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May 21, 2019

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Judge to Harrah’s: Turn over records on high roller’s intoxication claims


Tiffany Brown

Terrance K. Watanabe, left, of Omaha, Neb., leaves the Regional Justice Center following his arraignment in Las Vegas on May 20, 2009, accompanied by sister Pam Watanabe-Gerdes.

Updated Friday, Jan. 29, 2010 | 8:50 p.m.

A Clark County District Court ruled today that Harrah’s Entertainment must turn over records to attorneys representing a high roller who allegedly owes $14.7 million in gambling debts.

Businessman Terrance Watanabe, one of the biggest gamblers in Las Vegas history, alleges casino giant Harrah’s Entertainment not only kept him drunk but fed him drugs to induce his massive gambling losses.

Watanabe lost $127 million in Harrah’s-owned Caesars Palace and Rio casinos in 2006 and 2007 and has paid about $112 million of that to the company. A grand jury indicted Watanabe on felony theft charges in April for passing bad checks stemming from the remaining amount Harrah’s says it is owed.

Watanabe, facing 28 years in prison if convicted, claims he doesn’t owe the money because the markers he signed aren’t enforceable.

Watanabe also claims Harrah’s had agreed to forgive the amount of gambling losses he owed by 30 percent and had racked up gambling rewards points entitling him to further discounts. He also says Harrah’s agreed to withhold collection of his markers for at least 60 days.

District Court Judge Jennifer Togliatti ruled that Watanabe could collect otherwise confidential information from Harrah’s Entertainment to build his defense in a criminal case prosecuted by the district attorney’s office. The information also could be used in a separate civil case Watanabe has filed against Harrah’s.

“This is a huge boost to the defense,” Watanabe’s Los Angeles-based attorney, Pierce O’Donnell, said after the hearing.

Las Vegas attorney Dominic Gentile, representing Harrah’s, said he was also happy with the hearing because the ruling set specific parameters on the information Watanabe could seek from the company.

“What the judge said today is that a criminal defendant such as Mr. Watanabe doesn’t get to go on a fishing expedition,” Gentile said.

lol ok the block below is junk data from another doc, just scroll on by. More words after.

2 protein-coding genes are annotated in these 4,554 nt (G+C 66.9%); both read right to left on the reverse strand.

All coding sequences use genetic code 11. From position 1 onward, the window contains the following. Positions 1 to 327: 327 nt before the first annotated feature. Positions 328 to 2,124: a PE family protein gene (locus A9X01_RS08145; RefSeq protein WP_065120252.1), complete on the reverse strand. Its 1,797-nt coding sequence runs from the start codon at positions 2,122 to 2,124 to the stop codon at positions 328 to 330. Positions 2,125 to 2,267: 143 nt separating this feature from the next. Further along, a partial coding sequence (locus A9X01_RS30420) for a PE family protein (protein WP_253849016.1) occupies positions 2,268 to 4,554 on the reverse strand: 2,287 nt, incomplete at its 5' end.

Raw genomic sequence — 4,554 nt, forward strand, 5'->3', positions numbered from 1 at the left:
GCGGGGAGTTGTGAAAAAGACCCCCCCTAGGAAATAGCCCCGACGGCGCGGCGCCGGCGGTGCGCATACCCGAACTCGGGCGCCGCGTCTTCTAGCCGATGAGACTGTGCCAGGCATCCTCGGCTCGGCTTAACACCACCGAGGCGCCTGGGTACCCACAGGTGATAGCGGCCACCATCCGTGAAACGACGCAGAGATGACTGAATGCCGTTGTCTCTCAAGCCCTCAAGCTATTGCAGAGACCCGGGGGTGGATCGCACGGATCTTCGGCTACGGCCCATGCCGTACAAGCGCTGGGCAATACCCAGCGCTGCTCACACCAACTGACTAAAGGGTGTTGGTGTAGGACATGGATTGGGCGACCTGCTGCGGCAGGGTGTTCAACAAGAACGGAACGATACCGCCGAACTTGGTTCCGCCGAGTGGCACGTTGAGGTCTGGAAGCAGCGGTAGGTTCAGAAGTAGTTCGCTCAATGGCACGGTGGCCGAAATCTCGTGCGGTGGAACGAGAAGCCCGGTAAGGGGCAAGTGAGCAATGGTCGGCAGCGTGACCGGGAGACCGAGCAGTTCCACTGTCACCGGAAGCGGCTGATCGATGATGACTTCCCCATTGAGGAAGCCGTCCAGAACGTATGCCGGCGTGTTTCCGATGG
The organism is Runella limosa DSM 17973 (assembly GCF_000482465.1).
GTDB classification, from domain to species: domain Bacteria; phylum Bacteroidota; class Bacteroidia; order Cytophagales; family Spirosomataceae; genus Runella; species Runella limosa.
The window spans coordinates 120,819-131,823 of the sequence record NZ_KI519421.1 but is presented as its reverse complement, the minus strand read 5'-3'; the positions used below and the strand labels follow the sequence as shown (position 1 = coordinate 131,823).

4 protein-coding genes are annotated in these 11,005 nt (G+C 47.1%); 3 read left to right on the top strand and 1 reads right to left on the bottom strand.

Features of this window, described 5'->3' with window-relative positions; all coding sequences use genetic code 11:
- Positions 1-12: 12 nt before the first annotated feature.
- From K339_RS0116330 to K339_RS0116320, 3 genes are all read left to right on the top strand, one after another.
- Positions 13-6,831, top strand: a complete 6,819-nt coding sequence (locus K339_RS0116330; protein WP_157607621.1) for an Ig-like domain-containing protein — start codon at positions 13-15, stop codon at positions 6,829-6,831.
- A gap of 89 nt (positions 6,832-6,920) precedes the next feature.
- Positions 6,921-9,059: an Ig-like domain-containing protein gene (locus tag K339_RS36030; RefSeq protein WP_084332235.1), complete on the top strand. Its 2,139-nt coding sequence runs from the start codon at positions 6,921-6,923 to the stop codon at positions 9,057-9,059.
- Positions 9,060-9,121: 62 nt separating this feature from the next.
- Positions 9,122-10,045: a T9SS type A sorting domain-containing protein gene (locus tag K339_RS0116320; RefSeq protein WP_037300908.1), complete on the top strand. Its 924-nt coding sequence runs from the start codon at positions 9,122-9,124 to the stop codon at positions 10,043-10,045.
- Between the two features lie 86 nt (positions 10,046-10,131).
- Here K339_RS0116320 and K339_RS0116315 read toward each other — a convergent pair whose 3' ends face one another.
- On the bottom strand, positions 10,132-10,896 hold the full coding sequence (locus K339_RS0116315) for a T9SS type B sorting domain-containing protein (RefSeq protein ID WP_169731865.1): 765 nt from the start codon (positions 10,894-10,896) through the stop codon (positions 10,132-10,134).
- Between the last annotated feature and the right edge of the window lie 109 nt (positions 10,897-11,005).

Separately, Nevada casino regulators are investigating Watanabe’s gambling history. State law forbids casinos from allowing intoxicated customers to make bets while continuing to ply them with alcohol.

While free — and free-flowing — booze is a key and legal part of casinos’ marketing strategy to lure players, Watanabe’s attorneys claim he was excessively drunk to the point that he was slumped over at the gambling tables and walking into walls.

Harrah’s Entertainment must turn over records of alcoholic beverages served to Watanabe, casino credit extended to Watanabe, computer records tracking his gambling activity and records of notes about Watanabe that employees handed off to the next shift of workers. If specific records of Watanabe’s alcohol consumption aren’t available, Harrah’s must produce records indicating shipments of Jewel of Russia — an unusual brand of vodka Watanabe’s attorneys say he drank in large quantities during his gambling binges.

Harrah’s also must hand over surveillance video of him gambling at Caesars Palace and any information related to prescription and non-prescription drugs provided to Watanabe by Harrah’s employees.

In addition, Harrah’s must turn over Gaming Control Board documents related to Watanabe’s conduct and any written correspondence between Harrah’s Entertainment and Wynn Las Vegas, where Watanabe was previously gambling before he was courted to play at Caesars and Rio.

Chief Deputy District Attorney Bernie Zadrowski, who is prosecuting Watanabe, argued in court that the vast majority of information sought by Watanabe is irrelevant to the case.

Under the state’s bad check law, casino markers are considered checks. Individuals must have the money to pay them the instant they are signed, regardless of any side agreement with a casino or the state of mind of the person signing the check, he said.

“The crime is drawing on a lack of funds, not failing to pay the money back,” Zadrowski said. A casino may agree not to cash a marker right away as a courtesy, but “it doesn’t mean you can’t have money in your account,” he said.

District Court Judge Donald Mosley still must decide whether the information will be admissible during the trial, which is scheduled to begin July 12.

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